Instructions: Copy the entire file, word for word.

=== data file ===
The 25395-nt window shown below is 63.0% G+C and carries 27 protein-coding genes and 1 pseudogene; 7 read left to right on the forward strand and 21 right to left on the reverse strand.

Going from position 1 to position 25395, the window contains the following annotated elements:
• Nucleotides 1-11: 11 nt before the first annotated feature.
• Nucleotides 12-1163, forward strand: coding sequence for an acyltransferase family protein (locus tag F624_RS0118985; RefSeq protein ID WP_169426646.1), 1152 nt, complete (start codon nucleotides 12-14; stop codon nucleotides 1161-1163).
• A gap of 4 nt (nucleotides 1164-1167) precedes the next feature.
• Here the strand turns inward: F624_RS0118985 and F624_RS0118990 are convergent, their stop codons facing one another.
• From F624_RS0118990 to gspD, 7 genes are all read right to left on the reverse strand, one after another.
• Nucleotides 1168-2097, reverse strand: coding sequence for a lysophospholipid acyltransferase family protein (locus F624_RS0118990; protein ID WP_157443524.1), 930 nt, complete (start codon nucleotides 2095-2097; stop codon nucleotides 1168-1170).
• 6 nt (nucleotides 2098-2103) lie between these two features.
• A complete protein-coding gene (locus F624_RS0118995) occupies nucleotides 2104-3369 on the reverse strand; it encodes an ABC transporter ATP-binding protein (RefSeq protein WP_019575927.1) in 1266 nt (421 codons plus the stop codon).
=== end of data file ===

The 25395-nt window shown below is 63.0% G+C and carries 27 protein-coding genes and 1 pseudogene; 7 read left to right on the forward strand and 21 right to left on the reverse strand.

Going from position 1 to position 25395, the window contains the following annotated elements:
• Nucleotides 1-11: 11 nt before the first annotated feature.
• Nucleotides 12-1163, forward strand: coding sequence for an acyltransferase family protein (locus tag F624_RS0118985; RefSeq protein ID WP_169426646.1), 1152 nt, complete (start codon nucleotides 12-14; stop codon nucleotides 1161-1163).
• A gap of 4 nt (nucleotides 1164-1167) precedes the next feature.
• Here the strand turns inward: F624_RS0118985 and F624_RS0118990 are convergent, their stop codons facing one another.
• From F624_RS0118990 to gspD, 7 genes are all read right to left on the reverse strand, one after another.
• Nucleotides 1168-2097, reverse strand: coding sequence for a lysophospholipid acyltransferase family protein (locus F624_RS0118990; protein ID WP_157443524.1), 930 nt, complete (start codon nucleotides 2095-2097; stop codon nucleotides 1168-1170).
• 6 nt (nucleotides 2098-2103) lie between these two features.
• A complete protein-coding gene (locus F624_RS0118995) occupies nucleotides 2104-3369 on the reverse strand; it encodes an ABC transporter ATP-binding protein (RefSeq protein WP_019575927.1) in 1266 nt (421 codons plus the stop codon).